Talking MRO hangars with Aviation Specialist Ryan Clarke

Founded in 1977, fabric-tensile building experts Rubb Buildings Ltd celebrated their 45th anniversary last year.

“You don’t make it that long in this industry without knowing what you’re doing,” says Ryan Clarke, Rubb’s Aviation Sales Specialist since 2018.

From deployable fighter jet hangars to wide body triple-span MRO facilities, Rubb has covered every corner of the aviation sector worldwide in its 45 years of business.

“Time served like that means we have an incredible amount of experience in our design, steel, and PVC production departments. Some of us have been here since the beginning.”

Although Rubb has been manufacturing its fabric-tensile buildings since the ‘70s, they still represent a relative niche in the aviation industry when compared to traditional steel-clad and concrete builds. Rubb’s buildings are designed to British Building Standards or Euro Codes regarding wind speeds and snow loadings, so they are placed directly within the same market as these traditional hangars.

“We offer an alternative solution, but we come with a track record only an industry leader could have. Just look at our previous projects.”

Seeing is believing

How can Rubb convince potential clients that their steel-framed, PVC-clad buildings are right for their multi-million-dollar MRO operations?

“All it takes is one visit,” Ryan explains. “One visit to see that, yes, this is a completely viable, cost-effective option for their operations. Some companies can’t do that.

“Our hangars are seriously impressive in person. Huge clear spans, amazing lighting. The hot-dip galvanized steel framework looks fantastic; you can feel the quality of it. When they visit, they see that these hangars are built to last.”

Rubb’s previous projects include MRO hangars for easyJet, British Airways, and Turkish Technic, but only one is Ryan’s go-to for client visits.

“It has to be Bro Tathan.” Completed in 2021 for the Welsh Government’s Bro Tathan Business Park in the Vale of Glamorgan, the 50m span by 50m long MRO hangar is capable of housing aircraft such as the Boeing B737-800 and Airbus A320-A321, and is complete with a 42m wide vertical lifting door.

“It’s quite a drive from our Gateshead HQ, but the journey is well worth it,” he continues. “The hangar has such a clean finish; it’s a great example of what Rubb can accomplish.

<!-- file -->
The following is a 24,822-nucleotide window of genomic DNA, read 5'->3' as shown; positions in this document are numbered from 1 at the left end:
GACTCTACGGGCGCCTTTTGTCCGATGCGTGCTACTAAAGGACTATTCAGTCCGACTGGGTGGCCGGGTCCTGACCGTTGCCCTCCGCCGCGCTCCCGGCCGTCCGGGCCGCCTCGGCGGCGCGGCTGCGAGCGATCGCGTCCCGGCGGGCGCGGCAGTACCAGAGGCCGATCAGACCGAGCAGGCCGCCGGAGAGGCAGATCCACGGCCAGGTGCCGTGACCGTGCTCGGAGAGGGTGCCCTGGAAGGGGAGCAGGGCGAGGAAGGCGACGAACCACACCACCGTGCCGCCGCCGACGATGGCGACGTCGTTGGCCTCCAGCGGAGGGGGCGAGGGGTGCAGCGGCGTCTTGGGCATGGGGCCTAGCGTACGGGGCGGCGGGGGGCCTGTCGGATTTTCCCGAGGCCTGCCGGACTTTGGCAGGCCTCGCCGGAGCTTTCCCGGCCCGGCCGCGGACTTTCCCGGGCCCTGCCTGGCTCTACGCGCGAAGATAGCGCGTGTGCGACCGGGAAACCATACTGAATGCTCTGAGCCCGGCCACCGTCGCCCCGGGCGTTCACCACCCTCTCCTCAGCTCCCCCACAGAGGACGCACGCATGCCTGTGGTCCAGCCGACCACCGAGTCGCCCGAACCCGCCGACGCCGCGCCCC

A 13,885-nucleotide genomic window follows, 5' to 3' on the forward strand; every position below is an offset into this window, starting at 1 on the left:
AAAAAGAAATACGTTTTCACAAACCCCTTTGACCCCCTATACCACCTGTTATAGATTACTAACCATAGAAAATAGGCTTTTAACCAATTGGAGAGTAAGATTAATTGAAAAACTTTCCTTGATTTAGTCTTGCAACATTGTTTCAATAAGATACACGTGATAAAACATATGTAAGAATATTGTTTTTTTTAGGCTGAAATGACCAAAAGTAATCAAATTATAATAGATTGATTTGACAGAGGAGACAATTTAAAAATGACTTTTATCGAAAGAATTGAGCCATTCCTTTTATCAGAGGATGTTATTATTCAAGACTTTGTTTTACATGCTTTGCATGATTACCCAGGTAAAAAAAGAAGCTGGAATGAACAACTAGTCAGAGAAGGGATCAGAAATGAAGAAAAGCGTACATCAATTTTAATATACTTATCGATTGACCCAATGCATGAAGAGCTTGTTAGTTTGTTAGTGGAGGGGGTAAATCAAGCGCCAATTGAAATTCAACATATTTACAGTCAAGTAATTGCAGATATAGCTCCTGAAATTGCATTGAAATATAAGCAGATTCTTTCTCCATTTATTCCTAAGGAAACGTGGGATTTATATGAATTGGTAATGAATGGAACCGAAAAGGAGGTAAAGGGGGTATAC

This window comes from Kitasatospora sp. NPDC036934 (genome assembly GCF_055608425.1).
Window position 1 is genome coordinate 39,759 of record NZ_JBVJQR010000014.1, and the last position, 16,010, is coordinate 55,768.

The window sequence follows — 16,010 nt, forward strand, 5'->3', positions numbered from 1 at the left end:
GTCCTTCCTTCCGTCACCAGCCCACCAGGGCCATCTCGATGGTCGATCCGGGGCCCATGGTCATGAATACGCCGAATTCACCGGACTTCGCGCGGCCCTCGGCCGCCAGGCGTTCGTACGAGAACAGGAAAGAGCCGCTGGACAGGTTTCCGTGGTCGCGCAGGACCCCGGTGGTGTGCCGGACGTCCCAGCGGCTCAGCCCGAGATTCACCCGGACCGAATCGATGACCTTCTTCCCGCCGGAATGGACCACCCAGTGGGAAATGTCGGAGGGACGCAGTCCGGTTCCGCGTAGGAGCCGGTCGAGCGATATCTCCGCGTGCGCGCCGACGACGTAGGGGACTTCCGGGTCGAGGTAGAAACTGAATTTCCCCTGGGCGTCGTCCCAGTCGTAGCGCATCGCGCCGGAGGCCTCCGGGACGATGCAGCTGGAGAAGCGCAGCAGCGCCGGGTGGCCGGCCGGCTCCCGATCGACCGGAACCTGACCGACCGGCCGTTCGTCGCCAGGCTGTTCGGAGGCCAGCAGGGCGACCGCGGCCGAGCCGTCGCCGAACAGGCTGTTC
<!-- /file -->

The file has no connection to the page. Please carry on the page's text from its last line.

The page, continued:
“It’s also a fantastic showcase of our Thermohall® insulation, as it’s clad with 150mm of it.”

Game-changing insulation

Thermohall® insulation is the card up Rubb’s sleeve when it comes to ensuring their competitiveness in the market. High-density, non-combustible glass wool is placed between Rubb’s PVC cladding to create a climate-controlled environment inside the hangar, maintained by state-of-the-art HVAC installs.

Comfortable working environments are ensured by keeping the heat out in hot climates and fostering warm ambient temperatures in colder climes. Rubb’s patented Thermohall® insulation also insulates sound, which is hugely beneficial to MRO operations due to their airside locations.

“Thermohall® is a game changer,” Ryan adds. “Our clients love it; the system is so efficient. It saves on heating and air conditioning costs while making sure their staff are comfortable all year round, no matter where the project is based. We even had a Thermohall® building in Greenland, where it drops below -70°C.

“The energy-efficiency of the system is a great bonus for our clients, who now more often than not have sustainability goals to meet.”

The green choice

Net Zero goals are becoming more and more prevalent across the aviation industry, and Rubb is uniquely positioned to meet these requirements.

“We’re green,” Ryan begins. “We always have been, it’s in the DNA of the product.

“Our steel frames can be recycled, so can our PVC cladding. It doesn’t often come to that, though. The hangars can be packed up, refurbished, then stored or sold. Clients can move them anywhere to meet changing logistical needs. If those needs change but the location doesn’t, the buildings are modular so we can extend them.”

Rubb did just this with their project for easyJet in London Gatwick Airport. The MRO hangar began as a 91.5m twin-span completed in 2016, but in 2020 operations needed to be expanded. They opted to extend the hangar with a third 47m span bay to meet this demand.

“There’s no waste,” he explained.

“A traditional build doesn’t have this flexibility. You’d be wasting time, materials, and funds.”

What’s next for Rubb?

“We have some exciting projects in the pipeline,” Ryan begins. “As well as some interesting product innovations that we’re not quite ready to talk about yet.”

Though tight-lipped when it comes to future plans, Ryan will be attending several aviation events throughout 2023.

“We’re going to be exhibiting at the MRO Middle East, Europe, and Asia Pacific events. Our colleagues in Rubb, Inc.—our USA-based sister company—will also be attending MRO Americas, so we have full coverage.”

Rubb Buildings Ltd spent last year celebrating its 45-year history, but now it’s time to look forward. The aviation sector is key to Rubb’s growth and will remain a core focus of its innovations going forward.